The nature of the Gulf oil spill has brought out a very basic fact about America – where a hundred years ago or even fifty years ago, there were intentions to progress beyond petroleum based and petroleum fueled industrial systems and transportation systems – that progress stopped. Where industries and manufacturing desired to keep progressive ideas moved forward through the process into implementation, to fund research and design with the pursuit of those designs into the marketplace and to encourage a higher level of education and innovative initiative across the American population wholly – those intentions just stopped. Those thoughts may be given lip-service in a public relations brochure, an ad or at a forum – but in practice – it just stopped. And, I wondered why.
Then, seeing the leverage ratios and comments about off-balance sheet vehicles and debts, thinking about the short plays and driving bond interest rates high to serve self-profits at the expense of sovereign treasuries around the world, and watching the bets of Wall Street strategically placed to profit in the event of success or failure, either way it goes – and that is what America has produced. That is the product of the sum-total of our efforts as a nation over the last thirty years.
It is kind of hard to show that in a building at the World Expo but the people around the world already know it. They’ve already had us share enough of it with them that they really didn’t want to see it anymore anyway.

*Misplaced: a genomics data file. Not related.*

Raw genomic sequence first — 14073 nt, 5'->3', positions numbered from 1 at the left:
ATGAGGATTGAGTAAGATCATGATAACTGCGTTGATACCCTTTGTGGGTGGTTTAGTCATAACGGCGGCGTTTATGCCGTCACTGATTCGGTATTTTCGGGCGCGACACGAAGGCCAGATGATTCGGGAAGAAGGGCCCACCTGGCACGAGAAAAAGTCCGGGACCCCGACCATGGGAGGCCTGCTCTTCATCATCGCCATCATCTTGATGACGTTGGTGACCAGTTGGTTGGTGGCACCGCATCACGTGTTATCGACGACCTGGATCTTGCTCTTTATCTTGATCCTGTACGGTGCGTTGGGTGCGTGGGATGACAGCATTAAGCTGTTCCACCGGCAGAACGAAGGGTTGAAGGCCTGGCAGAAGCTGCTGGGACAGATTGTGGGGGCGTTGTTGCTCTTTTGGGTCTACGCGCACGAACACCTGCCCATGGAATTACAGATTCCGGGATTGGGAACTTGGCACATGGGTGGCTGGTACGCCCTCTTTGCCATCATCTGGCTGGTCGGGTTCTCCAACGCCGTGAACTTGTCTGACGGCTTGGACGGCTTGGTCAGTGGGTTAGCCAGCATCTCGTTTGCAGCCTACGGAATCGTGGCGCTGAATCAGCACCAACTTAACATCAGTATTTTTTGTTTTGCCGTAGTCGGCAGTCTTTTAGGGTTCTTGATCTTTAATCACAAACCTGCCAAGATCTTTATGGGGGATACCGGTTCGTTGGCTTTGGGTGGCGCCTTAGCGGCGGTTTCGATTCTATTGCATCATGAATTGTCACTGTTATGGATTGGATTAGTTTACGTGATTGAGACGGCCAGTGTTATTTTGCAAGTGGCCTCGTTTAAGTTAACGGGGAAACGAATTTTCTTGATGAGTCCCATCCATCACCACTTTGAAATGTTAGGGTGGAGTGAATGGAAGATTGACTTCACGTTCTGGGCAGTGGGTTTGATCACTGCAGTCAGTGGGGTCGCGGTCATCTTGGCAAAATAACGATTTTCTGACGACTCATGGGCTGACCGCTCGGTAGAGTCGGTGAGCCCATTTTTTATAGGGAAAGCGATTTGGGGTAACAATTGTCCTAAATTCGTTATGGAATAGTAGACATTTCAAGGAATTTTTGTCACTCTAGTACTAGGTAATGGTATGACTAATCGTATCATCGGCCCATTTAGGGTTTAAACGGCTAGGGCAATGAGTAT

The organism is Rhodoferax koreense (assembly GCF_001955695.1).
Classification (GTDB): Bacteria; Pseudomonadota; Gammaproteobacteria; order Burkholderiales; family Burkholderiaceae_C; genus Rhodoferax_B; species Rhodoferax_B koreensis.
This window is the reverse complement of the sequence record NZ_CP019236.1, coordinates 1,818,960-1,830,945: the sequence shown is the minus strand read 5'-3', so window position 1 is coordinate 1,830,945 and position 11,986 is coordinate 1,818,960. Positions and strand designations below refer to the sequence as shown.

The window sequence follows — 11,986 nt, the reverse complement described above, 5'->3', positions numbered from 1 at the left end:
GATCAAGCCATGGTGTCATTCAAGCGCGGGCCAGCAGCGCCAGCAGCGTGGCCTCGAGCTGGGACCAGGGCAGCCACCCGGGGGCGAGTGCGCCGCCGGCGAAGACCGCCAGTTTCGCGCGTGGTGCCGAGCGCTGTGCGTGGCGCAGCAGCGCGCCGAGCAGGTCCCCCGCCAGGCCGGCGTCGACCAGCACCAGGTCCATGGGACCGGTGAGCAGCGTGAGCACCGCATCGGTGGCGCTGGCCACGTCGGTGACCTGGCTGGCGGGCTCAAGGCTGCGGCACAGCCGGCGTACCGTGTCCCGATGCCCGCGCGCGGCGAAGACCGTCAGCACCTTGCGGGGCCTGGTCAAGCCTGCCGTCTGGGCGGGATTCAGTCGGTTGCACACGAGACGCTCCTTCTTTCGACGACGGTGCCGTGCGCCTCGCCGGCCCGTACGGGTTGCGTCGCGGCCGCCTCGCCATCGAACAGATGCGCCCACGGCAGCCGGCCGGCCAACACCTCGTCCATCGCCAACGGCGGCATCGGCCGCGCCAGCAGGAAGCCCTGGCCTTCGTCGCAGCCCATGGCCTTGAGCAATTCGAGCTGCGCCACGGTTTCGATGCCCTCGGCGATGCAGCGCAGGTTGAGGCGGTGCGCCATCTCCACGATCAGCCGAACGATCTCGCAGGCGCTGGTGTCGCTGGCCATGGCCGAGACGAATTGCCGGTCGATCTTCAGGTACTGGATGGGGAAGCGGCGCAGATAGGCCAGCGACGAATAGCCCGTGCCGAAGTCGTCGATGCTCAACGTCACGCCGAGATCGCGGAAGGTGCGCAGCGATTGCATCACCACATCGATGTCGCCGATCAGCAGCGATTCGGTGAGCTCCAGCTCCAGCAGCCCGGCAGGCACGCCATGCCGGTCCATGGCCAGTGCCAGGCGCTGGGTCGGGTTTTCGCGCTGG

I believe in a free market capitalism – but that is not what this is when the financial system serves itself, bets against and for those they destroy as they do it, plays games with money that does not belong to them in order to steal it, undermines the entire economic systems of the world and across the United States in order to serve itself and serves to provide no innovations except its own innovative strategies and devices to deceive and get paid from everyone else’s profits and efforts while doing nothing of constructive value.
The term “risk aversion” means that unless the market players are guaranteed that their money will receive a return – they won’t play it. And, I think of the show on BBC AMerica, “Dragons’ Den” and remember the attitude among the dragons which is common among venture capitalists, investors and hedge fund players – unless there is an obvious return – they don’t put their money in it.
So, the only reason that “risky” products were ever constructed or purchased was specifically because they had found a way to get guaranteed returns on their money of a certain value in a certain period of time. And, automagically the credit default swaps and other “credit insurance products” do just that because they pay out the entire amount without regard to the adjusted losses that are represented.
Then, considering that the leverage play was made which didn’t actually tie up any real cash money or viable assets – it really is like getting free money for nothing at the destruction of others whose life savings were backing up those funds and companies Wall Street was using for leverage. This same money in a free market economy of basic capitalist values and tenets would have been the money underwriting the progress of our nation, funding the potential and significant discoveries and wondrous new foundations to strengthen and add to our economy, and would’ve been the seed money for massive increases in productivity for existing businesses and innovations from small to medium-sized companies.